and powerful portraits arising out of Levine's memory that will remain
now in the reader's consciousness and cannot easily be dismissed in any
sense of the word÷lines, images, and portraits that will remain
scattered seeds of the pomegranate.
Philip Levine also has been legitimately faulted for the seeming
in line breaks and too-frequent examples of weaker words at line breaks
in his poems. Although there are still a number of lines (as seen
in the excerpt from "Joe Gould's Pen")÷none of which can be
syllabic or metered lines÷in this book that would be enhanced by
and removal of prepositions, conjunctions, or other ineffective words
line endings, far fewer examples occur here than in his earlier
Levine has apparently been more conscientious about creating effective
line breaks in his recent collections, and such criticism now may only
amount to quibbling about a minor irritation.
wonders about the usefulness of words, especially in poetry, to
convey meaning and emotion. In "These Words," he describes trying
to read "scraps of old letters / damp ragged stories" ruined by rain:
"Door," she has written, "leaf," on the page's
other side, "stone," words out of poetry,
the words my mother read to Aunt Pearl
forty-nine years ago to comfort her
in her loss. How innocent we were then,
how much we believed in the comfort words
could bring, how much we thought they would explain . . . .
criticizes the effect of words against silence in "'He Would Never Use
One Word Where None Would Do":
Fact is silence is the perfect water:
unlike rain it falls from no clouds
to wash our minds, to ease our tired eyes,
to give heart to the thin blades of grass
fighting through the concrete for even air
dirtied by our endless stream of words.
in "Sundays with Lungo" where he regards with wonder the way his
words "came sideways out of his mouth / so the wind would blow it to
words / that became nothing," words assume "pure sounds / thrust back
the wind's face." In one of the poems about searching for
of his father, "The Return," he quotes a note from a journal left by
father and inherited by Levine when he "was almost seventy." It reads
enough, "He who looks for answers finds questions." Now in his
still looking for answers, Levine asks in "Sunday with Lungo,"
Do you know how to read the wind? Do you?
It's easy. Just close your eyes and listen.
Of course, you have to be old, broken
in body and spirit, brought down so low÷
as Lungo was÷that even words make sense.
Indeed, it is
fascinating to read the two poems ("The Return" and "The Mercy") in
collection that most reflect Philip Levine's attempts to fully
the lives, and the deaths, of his parents÷the father he didn't
the mother who influenced him greatly. This is territory Levine
has explored with prose in his autobiographical memoir, The Bread
Time, published in 1993, where he includes a conversation with his
"You want to know who your father was?"
I could tell by the way she was looking at me that she expected
a serious answer. Here I was, a man in his sixtieth year, and I
had to ask the old Dr. Prescott question: Was I searching for the
I knew without the least doubt that if I simply asked, Who was my
She would answer me without the least temporizing. As it was, in
ignorance, he could have been anyone old enough but not too old in 1927:
Jack Dempsey, the Prince of Wales (who had yet to give himself body
and soul to Wally Simpson), Henry Ford, Herbert Hoover, Thomas Mann,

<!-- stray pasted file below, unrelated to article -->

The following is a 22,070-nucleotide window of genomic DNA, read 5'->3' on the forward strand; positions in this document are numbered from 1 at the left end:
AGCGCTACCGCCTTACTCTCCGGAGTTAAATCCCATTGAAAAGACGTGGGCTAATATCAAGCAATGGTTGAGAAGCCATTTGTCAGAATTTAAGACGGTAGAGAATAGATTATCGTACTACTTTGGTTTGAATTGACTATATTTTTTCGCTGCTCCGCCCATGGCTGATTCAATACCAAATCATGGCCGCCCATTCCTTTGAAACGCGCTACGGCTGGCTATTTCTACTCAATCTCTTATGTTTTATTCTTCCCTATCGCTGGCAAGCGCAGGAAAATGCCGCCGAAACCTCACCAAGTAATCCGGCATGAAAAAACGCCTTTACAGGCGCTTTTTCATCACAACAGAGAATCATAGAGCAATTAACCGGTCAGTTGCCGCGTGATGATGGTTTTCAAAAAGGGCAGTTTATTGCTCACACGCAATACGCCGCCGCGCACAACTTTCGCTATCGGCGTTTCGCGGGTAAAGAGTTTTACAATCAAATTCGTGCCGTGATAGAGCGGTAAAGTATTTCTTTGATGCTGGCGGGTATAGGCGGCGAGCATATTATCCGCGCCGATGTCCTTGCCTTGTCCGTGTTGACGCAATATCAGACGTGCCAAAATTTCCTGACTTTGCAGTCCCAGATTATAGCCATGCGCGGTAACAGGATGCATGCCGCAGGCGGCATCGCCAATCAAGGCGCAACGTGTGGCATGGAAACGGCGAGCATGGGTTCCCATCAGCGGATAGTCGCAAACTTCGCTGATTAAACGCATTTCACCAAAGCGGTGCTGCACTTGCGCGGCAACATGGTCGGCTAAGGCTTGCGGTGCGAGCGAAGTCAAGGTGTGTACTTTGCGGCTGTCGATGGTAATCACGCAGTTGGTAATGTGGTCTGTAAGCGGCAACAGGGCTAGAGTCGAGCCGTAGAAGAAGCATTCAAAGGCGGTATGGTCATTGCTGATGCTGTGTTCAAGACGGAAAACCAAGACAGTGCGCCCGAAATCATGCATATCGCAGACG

Picasso, Charlie Chaplin, Hart Crane, Babe Ruth, Walt Disney, Bertolt
Brecht, Benny Goodman, Moishe Oysher, Gabriele D'Annunzio, Joe Blow.
The list was finite but enormous, and by a simple question I could
it to one. You don't need a key that says "Mosler" on one side and opens
a long-forgotten door to know what I did.
to view the closing lines of these two poems. "The Return" describes
visit to a grove of apple trees resembling a pencil drawing in his
journal. He concludes the poem with lines that recall scenes or
about "words" in the poems mentioned earlier:
The wind hummed in my good ear, not words exactly,
not nonsense either, for what I spoke to myself,
just the language creation once wakened to.
I took off my hat, a mistake in the presence
of my father's God, wiped my brow with what I had,
the back of my hand, and marveled at what was here,
nothing at all except the stubbornness of things.
foreshadow an image in the last lines of "The Mercy," describing
mother after she had disembarked from that ship bearing the name of the
. . . A nine-year-old girl travels
all night by train with one suitcase and an orange.
She learns that mercy is something you can eat
again and again while the juice spills over
your chin, you can wipe it away with the back
of your hands and you can never get enough.
notes accompanying Levine's poetry have been fairly consistent
the four decades of his publishing career÷with one
his move from Detroit as a young man, Levine's earliest notes read,
a succession of stupid jobs, he left . . . ." However, the
information in recent books reads, "after a succession of industrial
he left . . . ." Early in his career, Levine's poetry was often
as very angry, and that anger provided much of the energy fueling many
of his best poems. But that rage evident at an earlier age and in
a large share of his poetry, although not gone altogether, has given
to some extent in recent years, especially in his three latest
to an even more thoughtful and reflective poetry exhibiting an even
generosity of spirit.
pair of stanzas from another fine poem in The Mercy÷"The
Levine's tribute to jazz saxophonist Sonny Rollins÷would also
prove a fitting
closing comment on Philip Levine:
The years pass, and like the rest of us
he ages, his hair and beard whiten, the great
shoulders narrow. He is merely a man÷
after all÷a man who stared for years
into the breathy, unknowable voice
of silence and captured the music.
Levine, Philip. The
New York City, New York: Knopf, 1999. ISBN: 0-375-40138-5
© by Edward Byrne